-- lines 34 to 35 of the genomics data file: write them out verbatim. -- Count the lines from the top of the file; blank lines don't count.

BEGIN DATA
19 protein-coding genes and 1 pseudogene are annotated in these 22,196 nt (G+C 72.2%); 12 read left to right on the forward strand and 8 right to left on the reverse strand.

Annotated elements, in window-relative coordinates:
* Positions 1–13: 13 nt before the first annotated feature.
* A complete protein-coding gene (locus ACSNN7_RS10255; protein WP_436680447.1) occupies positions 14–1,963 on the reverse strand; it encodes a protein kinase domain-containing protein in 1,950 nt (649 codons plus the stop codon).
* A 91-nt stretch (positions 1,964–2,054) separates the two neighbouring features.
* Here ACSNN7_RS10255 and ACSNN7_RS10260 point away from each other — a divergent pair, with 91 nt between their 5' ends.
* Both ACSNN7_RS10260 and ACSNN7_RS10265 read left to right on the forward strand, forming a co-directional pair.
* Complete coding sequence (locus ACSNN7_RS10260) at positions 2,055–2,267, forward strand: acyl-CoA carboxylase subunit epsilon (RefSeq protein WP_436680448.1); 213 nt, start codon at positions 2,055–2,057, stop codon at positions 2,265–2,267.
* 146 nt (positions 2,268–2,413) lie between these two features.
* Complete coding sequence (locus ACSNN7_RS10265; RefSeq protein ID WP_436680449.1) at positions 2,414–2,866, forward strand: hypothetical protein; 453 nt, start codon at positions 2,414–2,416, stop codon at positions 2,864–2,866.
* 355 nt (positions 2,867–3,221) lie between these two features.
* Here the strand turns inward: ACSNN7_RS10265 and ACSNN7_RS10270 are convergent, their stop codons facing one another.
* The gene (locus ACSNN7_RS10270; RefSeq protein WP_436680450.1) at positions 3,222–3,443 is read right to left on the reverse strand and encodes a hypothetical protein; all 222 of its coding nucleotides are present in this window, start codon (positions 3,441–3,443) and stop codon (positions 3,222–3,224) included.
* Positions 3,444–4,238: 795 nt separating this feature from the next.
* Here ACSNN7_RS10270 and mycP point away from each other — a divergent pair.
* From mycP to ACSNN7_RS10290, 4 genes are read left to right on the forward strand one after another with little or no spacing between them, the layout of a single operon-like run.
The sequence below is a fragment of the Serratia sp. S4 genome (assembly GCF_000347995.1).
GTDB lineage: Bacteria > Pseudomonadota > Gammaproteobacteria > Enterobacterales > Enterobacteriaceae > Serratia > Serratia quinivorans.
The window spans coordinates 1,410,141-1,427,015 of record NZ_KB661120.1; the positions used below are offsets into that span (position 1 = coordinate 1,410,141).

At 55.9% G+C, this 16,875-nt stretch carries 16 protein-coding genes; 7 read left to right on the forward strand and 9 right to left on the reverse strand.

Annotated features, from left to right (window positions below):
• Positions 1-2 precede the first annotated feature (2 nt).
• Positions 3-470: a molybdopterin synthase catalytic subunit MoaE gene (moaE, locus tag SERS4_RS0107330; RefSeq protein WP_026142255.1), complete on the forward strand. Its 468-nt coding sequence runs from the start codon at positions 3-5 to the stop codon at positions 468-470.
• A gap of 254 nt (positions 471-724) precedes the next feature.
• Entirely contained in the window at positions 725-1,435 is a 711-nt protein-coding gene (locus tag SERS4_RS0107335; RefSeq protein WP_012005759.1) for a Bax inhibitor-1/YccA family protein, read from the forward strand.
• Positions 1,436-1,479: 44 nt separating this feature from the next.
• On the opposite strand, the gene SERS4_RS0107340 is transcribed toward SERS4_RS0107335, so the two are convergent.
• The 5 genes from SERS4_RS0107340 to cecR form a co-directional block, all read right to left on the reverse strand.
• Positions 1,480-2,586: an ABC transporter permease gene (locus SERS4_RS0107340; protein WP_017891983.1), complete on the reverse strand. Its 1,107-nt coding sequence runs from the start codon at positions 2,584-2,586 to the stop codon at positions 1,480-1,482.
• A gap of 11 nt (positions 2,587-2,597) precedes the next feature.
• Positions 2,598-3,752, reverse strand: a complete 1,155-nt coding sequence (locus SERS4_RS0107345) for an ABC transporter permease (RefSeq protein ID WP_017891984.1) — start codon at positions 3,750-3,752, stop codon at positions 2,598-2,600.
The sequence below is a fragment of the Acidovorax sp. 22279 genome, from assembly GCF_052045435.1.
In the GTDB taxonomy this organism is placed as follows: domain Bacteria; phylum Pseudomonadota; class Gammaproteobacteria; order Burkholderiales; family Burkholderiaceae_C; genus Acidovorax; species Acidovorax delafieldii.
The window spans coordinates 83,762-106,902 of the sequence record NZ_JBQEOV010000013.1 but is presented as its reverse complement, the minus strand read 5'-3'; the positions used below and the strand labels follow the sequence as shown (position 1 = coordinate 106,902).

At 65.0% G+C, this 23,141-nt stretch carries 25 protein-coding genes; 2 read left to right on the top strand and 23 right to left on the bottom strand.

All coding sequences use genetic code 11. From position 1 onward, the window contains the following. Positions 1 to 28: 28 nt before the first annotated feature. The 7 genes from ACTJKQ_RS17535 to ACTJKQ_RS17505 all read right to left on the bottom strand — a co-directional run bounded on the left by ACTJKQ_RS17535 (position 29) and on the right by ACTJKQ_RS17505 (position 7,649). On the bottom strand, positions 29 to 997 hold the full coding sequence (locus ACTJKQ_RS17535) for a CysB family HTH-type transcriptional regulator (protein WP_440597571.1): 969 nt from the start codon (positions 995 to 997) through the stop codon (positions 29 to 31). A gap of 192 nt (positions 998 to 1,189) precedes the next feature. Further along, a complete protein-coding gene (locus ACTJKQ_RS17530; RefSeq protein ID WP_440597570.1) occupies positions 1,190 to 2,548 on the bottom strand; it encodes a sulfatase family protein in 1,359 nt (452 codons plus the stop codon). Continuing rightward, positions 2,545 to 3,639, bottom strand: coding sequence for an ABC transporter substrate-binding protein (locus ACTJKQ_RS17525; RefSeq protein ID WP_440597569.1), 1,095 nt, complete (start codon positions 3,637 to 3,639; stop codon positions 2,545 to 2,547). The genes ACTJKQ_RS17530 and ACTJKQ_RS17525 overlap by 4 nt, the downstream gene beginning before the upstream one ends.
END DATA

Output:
The window spans coordinates 83,762-106,902 of the sequence record NZ_JBQEOV010000013.1 but is presented as its reverse complement, the minus strand read 5'-3'; the positions used below and the strand labels follow the sequence as shown (position 1 = coordinate 106,902).

At 65.0% G+C, this 23,141-nt stretch carries 25 protein-coding genes; 2 read left to right on the top strand and 23 right to left on the bottom strand.